Again, to return to my personal experience watching the show, yes I noticed the aerial shots, but I didn’t really think much of them. I kind of tuned them out, to be honest with you. Of all the things I could talk about regarding the show, the aerial shots were low on my list. With others, not so much.
It was an artistic decision on the director’s part – an attempt to capture the vibe or labyrinthine quality of the city – and, sure, I’ll grant it to you that it didn’t work all that great. But wow, that ruined the show? Something that amounted to maybe five minutes out of eight hour long episodes?
Oh, but I forgot. It didn’t drive THE STORY forward. And it was different and maybe a little overly stylish, and if you do something like that, then you’re screwed. If you’re going to make a mistake, then do one like Breaking Bad did with the fly episode. Have the characters talk a lot and claim you’re trying to develop them. Because if you do anything that doesn’t advance the story or develop the characters, you could seriously lose the audience.
Sorry to sound like a broken record, but I want to go back to those reviews one last time. Over and over again I read about how Woody Harrelson made season one so good because he represented the audience. He was a normal dude. A dude that asked the questions the audience wanted to ask and acted as our mouthpiece. He represented us. We could identify with him.
This seems to have become the single most important thing in film and television (and maybe even literature, too): the audience must feel an ability to identify with the characters in order to enjoy or appreciate the entire experience.
And in TDS2, there was nobody to identify with. Velcoro was a lowlife loser; Bezzerides was too feministy and angsty; Woodrugh was nuts; and Semyon was played by Vince Vaughn who apparently brings too much baggage with him and made people think of Old School. It didn’t matter how fascinating these characters were (I particularly found Woodrugh to be excellent and was glued to the screen whenever he was yelling at someone or making crazy faces) – they simply lost people because they weren’t relatable enough.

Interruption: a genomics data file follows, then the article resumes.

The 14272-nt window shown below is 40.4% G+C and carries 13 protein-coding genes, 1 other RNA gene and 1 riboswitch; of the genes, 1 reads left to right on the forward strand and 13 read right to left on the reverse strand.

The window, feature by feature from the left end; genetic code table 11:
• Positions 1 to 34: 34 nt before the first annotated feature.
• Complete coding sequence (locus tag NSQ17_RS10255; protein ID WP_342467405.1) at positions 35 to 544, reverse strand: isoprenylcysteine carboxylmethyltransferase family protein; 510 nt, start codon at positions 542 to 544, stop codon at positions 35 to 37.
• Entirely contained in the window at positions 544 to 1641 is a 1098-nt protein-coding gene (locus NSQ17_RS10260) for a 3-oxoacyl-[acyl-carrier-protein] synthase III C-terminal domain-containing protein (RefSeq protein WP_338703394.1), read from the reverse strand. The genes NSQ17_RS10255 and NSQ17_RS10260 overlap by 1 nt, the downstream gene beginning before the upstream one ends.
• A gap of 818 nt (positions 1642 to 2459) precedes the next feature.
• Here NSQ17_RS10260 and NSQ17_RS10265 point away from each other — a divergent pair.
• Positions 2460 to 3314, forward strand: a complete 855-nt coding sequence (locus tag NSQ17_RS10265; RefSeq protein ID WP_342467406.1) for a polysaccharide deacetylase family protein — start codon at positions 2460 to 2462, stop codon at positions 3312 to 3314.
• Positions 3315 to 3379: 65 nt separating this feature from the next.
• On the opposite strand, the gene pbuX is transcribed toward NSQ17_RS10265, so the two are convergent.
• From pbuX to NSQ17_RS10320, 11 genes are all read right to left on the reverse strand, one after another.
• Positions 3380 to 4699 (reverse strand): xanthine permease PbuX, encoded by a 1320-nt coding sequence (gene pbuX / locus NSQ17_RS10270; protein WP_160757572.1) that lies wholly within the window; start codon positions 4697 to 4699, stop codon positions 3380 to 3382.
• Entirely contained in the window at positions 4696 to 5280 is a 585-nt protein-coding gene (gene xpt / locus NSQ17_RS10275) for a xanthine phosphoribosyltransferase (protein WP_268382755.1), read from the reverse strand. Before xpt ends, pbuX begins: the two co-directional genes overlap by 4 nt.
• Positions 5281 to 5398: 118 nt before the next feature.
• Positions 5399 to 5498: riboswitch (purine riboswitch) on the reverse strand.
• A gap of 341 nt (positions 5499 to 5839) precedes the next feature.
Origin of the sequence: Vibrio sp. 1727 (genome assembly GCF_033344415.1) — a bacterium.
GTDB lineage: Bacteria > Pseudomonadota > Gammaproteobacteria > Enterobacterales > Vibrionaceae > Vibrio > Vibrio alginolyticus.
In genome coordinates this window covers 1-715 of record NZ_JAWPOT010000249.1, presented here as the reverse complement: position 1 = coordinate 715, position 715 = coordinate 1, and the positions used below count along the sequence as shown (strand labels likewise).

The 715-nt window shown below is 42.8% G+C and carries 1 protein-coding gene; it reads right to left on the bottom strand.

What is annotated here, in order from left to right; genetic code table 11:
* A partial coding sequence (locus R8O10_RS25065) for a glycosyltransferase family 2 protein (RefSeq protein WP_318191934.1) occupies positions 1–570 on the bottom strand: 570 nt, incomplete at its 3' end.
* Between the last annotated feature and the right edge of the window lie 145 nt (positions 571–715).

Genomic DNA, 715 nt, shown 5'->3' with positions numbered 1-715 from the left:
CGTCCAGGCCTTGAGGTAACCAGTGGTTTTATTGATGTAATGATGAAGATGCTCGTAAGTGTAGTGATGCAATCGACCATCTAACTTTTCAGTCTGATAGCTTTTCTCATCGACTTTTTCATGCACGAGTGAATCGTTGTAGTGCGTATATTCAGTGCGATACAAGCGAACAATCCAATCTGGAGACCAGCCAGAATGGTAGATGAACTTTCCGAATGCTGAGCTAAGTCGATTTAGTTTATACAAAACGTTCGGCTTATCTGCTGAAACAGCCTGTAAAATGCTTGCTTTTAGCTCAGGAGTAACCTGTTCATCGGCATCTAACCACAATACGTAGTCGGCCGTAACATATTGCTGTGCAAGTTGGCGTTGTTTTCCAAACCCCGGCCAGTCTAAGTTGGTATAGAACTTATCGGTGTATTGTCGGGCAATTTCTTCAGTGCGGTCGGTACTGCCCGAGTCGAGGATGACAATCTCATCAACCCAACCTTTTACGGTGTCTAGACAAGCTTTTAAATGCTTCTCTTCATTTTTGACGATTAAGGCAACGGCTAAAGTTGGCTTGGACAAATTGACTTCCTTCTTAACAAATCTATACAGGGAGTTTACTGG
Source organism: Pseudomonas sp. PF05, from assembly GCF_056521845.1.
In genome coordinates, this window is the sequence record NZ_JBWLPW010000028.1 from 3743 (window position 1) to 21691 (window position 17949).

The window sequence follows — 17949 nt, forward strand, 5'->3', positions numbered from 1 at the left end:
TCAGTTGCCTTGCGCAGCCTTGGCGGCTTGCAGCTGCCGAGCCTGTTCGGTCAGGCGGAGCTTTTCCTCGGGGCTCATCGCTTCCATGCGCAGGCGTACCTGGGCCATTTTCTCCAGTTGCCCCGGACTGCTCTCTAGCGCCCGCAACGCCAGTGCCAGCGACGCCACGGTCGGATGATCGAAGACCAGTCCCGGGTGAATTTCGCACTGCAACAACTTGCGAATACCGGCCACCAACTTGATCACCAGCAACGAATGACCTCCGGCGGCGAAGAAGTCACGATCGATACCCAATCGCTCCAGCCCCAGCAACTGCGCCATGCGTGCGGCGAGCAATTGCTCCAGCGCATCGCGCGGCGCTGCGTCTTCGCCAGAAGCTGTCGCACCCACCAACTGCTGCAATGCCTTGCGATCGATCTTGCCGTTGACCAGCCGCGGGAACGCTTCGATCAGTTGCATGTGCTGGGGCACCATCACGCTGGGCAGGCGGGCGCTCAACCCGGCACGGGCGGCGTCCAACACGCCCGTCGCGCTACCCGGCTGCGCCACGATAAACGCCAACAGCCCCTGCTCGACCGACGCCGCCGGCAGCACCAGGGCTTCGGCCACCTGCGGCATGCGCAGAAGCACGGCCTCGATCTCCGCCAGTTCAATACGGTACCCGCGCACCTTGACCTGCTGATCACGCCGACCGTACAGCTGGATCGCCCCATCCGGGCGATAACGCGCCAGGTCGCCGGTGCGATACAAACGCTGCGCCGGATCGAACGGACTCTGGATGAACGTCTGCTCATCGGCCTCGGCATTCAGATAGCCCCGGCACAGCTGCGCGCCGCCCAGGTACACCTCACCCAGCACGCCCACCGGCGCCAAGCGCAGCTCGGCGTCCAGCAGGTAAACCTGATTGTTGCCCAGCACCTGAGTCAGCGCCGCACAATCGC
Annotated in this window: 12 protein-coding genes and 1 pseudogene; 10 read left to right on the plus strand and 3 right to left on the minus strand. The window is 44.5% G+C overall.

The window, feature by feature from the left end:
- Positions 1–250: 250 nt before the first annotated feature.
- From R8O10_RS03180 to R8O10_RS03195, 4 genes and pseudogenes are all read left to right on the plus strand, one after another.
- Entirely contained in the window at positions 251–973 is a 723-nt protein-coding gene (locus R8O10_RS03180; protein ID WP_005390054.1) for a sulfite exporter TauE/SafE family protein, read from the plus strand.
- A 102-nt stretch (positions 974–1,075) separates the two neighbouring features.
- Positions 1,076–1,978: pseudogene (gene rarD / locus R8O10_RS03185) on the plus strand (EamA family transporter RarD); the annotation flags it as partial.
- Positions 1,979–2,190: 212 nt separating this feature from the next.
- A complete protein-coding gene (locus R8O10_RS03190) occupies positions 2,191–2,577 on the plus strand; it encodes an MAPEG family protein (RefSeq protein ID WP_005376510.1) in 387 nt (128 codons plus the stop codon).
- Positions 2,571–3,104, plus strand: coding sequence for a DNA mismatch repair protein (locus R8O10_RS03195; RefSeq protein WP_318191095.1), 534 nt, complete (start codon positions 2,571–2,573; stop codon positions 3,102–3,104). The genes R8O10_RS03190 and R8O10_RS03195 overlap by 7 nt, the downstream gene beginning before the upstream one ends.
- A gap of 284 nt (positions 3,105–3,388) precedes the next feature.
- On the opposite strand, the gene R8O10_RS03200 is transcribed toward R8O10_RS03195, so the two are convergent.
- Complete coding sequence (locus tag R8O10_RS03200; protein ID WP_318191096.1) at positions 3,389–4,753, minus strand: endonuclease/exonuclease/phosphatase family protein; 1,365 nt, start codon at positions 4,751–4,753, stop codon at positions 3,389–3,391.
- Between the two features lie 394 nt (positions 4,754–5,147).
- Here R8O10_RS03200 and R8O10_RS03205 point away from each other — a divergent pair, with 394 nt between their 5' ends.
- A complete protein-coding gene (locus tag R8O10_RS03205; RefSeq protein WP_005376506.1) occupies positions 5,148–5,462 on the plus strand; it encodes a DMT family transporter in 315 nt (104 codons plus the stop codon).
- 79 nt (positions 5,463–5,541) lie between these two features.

It’s as though the audience sat with these characters and went, “Wait a second…these people aren’t LIKE ME…I cannot identify with them…there’s nobody safe and good at heart…I have no interest any more! I want to see me on this screen!”
In the entertainment culture of the last twenty years or so, giving the audience the ability to identify with characters has been of great emphasis. So much so that people expect, maybe even demand, to be able to identify with what they’re seeing. And when a show like TDS2 comes along and doesn’t offer that (and instead places a certain distance between the audience and the cut off, antisocial characters), people can’t handle it.
In the years to come, I really believe TDS2 will become the appreciated oddity that it deserves to be. It’ll be a cult item. What I fear for is True Detective Season Three. I fear writer Nic Pizzolatto will “fix” the show by giving the audience what it wants. Story. Humor. An absence of unique style. Characters to identify with.
That would be a crime. Maybe if there were more shows as challenging and enigmatic as TDS2 (you have no idea how excited I am about the new Twin Peaks), audiences wouldn’t want everything to be so cookie cutter. And maybe then we’d get a show that not everybody would agree on, and that would be really nice.